Elizabeth Hofheinz, M.P.H., M.Ed.
While pain is most likely not “all in your head,” how you perceive that pain in your head definitely matters. A new study on this topic, “Moderators and Mediators of Activity Intolerance Related to Pain,” was published in the February 3, 2021 edition of The Journal of Bone and Joint Surgery.
Noting that some patients’ illness exceeds what would be expected given their physical issues, researchers from the Musculoskeletal Institute at the Dell Medical School—The University of Texas at Austin undertook a study of 125 musculoskeletal patients. They examined cognitive bias regarding pain (worst case thinking) and psychological distress in related to pain intensity and activity intolerance.
The patients completed the Patient-Reported Outcomes Measurement Information System (PROMIS) Pain Interference Computer Adaptive Test and the PROMIS Physical Function CAT, as well as the PROMIS Depression CAT and the PROMIS Anxiety CAT, a pain intensity scale, an abbreviated version of the Negative Pain Thoughts Questionnaire, Pain Catastrophizing Scale, and the Tampa Scale for Kinesiophobia.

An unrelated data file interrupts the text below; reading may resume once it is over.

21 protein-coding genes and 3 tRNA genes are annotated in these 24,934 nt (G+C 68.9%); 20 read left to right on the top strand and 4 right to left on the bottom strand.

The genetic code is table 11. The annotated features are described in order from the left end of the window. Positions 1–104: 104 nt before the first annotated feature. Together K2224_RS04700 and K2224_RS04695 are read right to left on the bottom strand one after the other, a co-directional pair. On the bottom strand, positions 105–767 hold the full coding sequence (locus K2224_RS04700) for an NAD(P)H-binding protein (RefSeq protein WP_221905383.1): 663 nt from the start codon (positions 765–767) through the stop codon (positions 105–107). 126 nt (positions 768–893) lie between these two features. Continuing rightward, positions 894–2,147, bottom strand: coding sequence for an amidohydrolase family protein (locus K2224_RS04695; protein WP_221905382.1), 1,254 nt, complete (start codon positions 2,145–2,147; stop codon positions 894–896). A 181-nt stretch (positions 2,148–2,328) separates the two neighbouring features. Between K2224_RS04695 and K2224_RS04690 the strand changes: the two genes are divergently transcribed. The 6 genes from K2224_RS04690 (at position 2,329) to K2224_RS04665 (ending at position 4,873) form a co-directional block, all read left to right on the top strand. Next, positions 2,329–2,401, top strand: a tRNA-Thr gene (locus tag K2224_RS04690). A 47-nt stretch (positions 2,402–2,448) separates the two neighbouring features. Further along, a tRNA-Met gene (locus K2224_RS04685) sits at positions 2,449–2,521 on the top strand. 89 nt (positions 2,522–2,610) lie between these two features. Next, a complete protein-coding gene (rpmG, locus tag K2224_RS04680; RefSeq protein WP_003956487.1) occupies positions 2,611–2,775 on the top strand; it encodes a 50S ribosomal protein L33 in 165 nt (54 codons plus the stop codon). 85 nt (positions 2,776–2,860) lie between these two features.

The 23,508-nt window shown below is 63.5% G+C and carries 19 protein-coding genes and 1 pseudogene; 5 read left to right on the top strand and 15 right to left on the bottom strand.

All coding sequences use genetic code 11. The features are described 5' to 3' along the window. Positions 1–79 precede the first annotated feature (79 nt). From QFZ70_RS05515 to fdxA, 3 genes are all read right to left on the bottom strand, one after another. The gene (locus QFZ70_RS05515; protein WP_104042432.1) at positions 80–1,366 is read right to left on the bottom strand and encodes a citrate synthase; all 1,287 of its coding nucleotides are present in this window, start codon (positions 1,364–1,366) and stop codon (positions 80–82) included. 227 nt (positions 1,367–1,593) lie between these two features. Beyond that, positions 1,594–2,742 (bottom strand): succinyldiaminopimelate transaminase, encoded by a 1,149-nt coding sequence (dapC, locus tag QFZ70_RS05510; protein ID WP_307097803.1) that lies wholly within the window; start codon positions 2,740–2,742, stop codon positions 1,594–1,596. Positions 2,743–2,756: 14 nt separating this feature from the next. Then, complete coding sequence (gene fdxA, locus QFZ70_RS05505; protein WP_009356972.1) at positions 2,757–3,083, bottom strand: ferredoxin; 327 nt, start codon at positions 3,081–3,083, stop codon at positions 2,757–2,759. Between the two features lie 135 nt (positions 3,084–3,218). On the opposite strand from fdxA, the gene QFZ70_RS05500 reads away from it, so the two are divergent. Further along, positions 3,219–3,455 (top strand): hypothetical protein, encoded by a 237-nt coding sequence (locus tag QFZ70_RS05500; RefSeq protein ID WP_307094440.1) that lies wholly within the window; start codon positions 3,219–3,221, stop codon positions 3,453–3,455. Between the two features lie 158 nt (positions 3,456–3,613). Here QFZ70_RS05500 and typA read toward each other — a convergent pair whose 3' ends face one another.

The authors wrote, “Mediation analysis confirmed the large indirect relationship between pain intensity and activity intolerance through cognitive bias. Symptoms of depression and anxiety had an unconditional (consistent) relationship with cognitive bias, but there was no significant conditional effect/moderation (i.e., no increase in the magnitude of the relationship with increasing symptoms of depression and anxiety).”
David Ring, M.D., Ph.D. is Associate Dean for Comprehensive Care, Professor of Surgery and PsychiatryMedical Director of Worklife, and Upper Extremity Clinical Director, Musculoskeletal Institute at the Dell Medical School—The University of Texas at Austin. Dr. Ring told OSN, “This is part of the mounting evidence of the superiority of the biopsychosocial paradigm of human illness (health is physical, mental, and social) over the biomedical paradigm (all symptoms are accounted for pathology).”
“Misconceptions about symptoms make the symptoms more intense and they make us less capable. Misconceptions affect comfort and capability more when we are feeling worry or despair.”
“The next steps,” says Dr. Ring, “are to build strategies for prompt diagnosis and care of mental and social health opportunities in people that present for care of musculoskeletal symptoms. People that are hopeless and worried may sometimes feel more comfortable talking about physical than mental pain.”
And so, says this writer, meet patients where they are. If you genuinely listen, patients will feel “heard,” and may then feel comfortable letting you in on their psychological pain.